Stress: Stress is a normal part of everyday life. Responses to stress vary from person to person, but chronic (regular) stress can lead to an increase in the release of the stress hormone cortisol from the adrenal glands (above the kidneys). Cushing’s disease can also cause too much cortisol to be released. Scientists think that excess cortisol can lead to an increase in blood pressure, an inability of insulin to control blood sugar (insulin sensitivity), inflammation, and weight gain.

Ethnicity (race): African Americans develop high blood pressure more often than Caucasians, and it tends to occur earlier and be more severe. Compared to other groups, African Americans tend to get high blood pressure earlier in life, usually have more severe high blood pressure, and have a higher death rate from stroke (lack of blood and oxygen to the brain), coronary heart disease CHD, or the lack of blood and oxygen to the heart), and kidney failure.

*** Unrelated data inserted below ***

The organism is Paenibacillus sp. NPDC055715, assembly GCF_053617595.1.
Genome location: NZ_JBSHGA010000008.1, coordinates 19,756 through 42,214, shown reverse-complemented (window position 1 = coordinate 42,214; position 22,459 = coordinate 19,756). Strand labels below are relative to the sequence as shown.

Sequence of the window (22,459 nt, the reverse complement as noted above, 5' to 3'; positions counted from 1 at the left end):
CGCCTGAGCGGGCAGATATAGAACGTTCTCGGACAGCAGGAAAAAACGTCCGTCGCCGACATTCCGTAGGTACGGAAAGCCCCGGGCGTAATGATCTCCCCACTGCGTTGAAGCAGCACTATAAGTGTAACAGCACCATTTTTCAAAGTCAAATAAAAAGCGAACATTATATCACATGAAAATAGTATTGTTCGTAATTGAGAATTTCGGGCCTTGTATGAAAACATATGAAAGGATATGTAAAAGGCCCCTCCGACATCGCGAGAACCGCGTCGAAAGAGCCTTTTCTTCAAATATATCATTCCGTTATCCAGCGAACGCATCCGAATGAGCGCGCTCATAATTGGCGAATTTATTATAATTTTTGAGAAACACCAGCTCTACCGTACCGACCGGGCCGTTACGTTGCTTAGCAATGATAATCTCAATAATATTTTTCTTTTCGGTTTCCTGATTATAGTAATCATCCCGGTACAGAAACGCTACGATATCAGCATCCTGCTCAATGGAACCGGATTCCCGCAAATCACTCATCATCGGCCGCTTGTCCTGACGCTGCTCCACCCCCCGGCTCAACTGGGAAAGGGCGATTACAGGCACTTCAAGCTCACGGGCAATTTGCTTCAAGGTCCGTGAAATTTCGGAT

Heredity: Having a parent or other close blood relatives with high blood pressure increases the chances of developing it.

Age: In general, blood pressure increases with age, occurring most often in people over age 35. Men seem to develop it most often between age 35 and 55. Women are more likely to develop it after menopause. Over half of all Americans aged 60 and older have high blood pressure.

Diet: A diet poor in fruits, vegetables, and whole grains and high in sodium (salt), high fat foods such as dairy (milk, cheese, sour cream), animal fat, and fried foods (potato chips, French fries, fried chicken) can lead to high cholesterol levels in the blood, which can lead to high blood pressure.